Composting The Japanese Way: How To Make a Bokashi Bucket?

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Composting The Japanese Way: How To Make a Bokashi Bucket?

You have a garden and regret throwing your food scraps in the organic garbage can? That’s right, because it can make an excellent fertilizer for plants. The Japanese concept of “Bokashi” is also prevalent here. You can make your own Bokashi bucket with minimal resources and time.

What is Bokashi?

Before building a Bokashi bucket, here are answers to some frequently asked questions about Bokashi buckets, a Japanese compost substitute.

What is Bokashi Bucket?

The word “Bokashi” comes from Japanese and means “something fermented. With Bokashi bucket, you can use food scraps and EM (Effective Microorganisms) to make good quality fertilizer without much effort, even in a limited space at home. Microorganisms feed on food scraps. Both the resulting liquid and Bokashi fermentation products can be used as fertilizer.

What Is Needed To Make Bokashi?

All you need to make Bokashi is a sealed bucket to drain water and a commercially available effective microorganism. The size of the bucket depends on how much space you have.

Ready-made Bokashi buckets are available for 30 to 80 euros. If you want to make your own model, you will need two buckets (see manual), but it will only cost 15 euros.

Get to work! – Step by Step

You can make a bokashi bucket in 30-60 minutes. Here’s how it works.

Prepare the Inner Bucket

Drill 20-30 holes in the bottom of the inner bucket. The diameter of the holes should be 2-3 mm.

Prepare the Outer Bucket

Using a felt-tip pen, mark on the outer bucket the location for the tap from as low a position as possible. Then cut out the hole for the tap with a cutter knife and secure it if the tap has its own seal.

Close the buckets

Stack the two buckets on top of each other and note the size of the gap between the tops of the buckets. This space should be completely closed with sealing tape.

Tip.

If the first Bokashi fermentation is successful, no effective microorganisms are needed, and the organic matter in the bucket can be spread with it.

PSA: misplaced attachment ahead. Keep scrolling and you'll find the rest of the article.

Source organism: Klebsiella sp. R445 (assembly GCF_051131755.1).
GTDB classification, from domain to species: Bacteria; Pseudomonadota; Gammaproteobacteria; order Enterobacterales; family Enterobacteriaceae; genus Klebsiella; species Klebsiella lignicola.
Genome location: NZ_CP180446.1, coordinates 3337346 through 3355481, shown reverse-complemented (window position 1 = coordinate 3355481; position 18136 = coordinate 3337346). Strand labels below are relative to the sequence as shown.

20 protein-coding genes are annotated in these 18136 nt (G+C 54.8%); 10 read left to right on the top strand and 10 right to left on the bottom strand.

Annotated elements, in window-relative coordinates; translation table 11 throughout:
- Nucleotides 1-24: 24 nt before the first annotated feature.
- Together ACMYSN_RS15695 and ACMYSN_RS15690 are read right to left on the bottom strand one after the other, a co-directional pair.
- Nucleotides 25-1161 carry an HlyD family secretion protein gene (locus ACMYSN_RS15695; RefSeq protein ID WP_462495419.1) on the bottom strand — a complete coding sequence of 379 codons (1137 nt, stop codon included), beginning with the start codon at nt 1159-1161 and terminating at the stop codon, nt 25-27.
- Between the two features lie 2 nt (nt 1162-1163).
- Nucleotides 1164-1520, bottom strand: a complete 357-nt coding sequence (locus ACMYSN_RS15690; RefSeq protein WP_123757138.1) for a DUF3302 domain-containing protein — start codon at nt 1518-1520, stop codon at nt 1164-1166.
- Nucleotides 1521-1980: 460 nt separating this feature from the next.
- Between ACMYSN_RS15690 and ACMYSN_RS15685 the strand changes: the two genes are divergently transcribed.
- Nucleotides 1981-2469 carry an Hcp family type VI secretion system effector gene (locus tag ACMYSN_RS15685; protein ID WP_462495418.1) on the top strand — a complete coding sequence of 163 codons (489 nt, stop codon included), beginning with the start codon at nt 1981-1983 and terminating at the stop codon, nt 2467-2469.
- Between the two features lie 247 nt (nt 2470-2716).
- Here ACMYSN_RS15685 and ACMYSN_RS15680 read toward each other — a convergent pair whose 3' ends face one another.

What Can and Can’t Be Put in a Bokashi Bucket?

You can put as much garden and kitchen waste as possible in the Bokashi bucket without cutting it: plant debris, fruit and vegetable peels, and seeds, cooked food, eggshells, bread, meat and fish, coffee grounds, etc. Ideally, mix different materials in each layer.

How Exactly Does the Bokashi Bucket Work?

Place food scraps in the Bokashi bucket and press down firmly using a pestle or spoon. Spray each layer 3-4 cm high with effective microorganisms until the layer is moist and shiny. A new layer can be weighed down with a bag of sand, water, or pebbles. The layer must be completely covered.

It is essential to keep the lid tightly closed at all times, as air must not be allowed to enter during fermentation. If the layers cover almost the entire bucket, simply close the lid tightly, and no further weighting is necessary.

Wait every 2-3 days, check if it is already possible to drain the liquid in the water supply. We will tell you how to do that shortly. When there is almost no more water from the bokashi, fermentation is almost complete.

What is Bokashi Composting? (Everything You Should Know!)

How Can You Use The Bokashi Liquid?

The water from the Bokashi bucket is a high-quality liquid fertilizer for plants. It can be diluted 1:100 with water and used once a week for 3-4 weeks.

The water from the Bokashi has also been proven to act as a liquid cleaner, preventing the buildup of dirt and odors in drains and toilets; dilute it with water at a ratio of 1:100 and use it once every 1-2 weeks.

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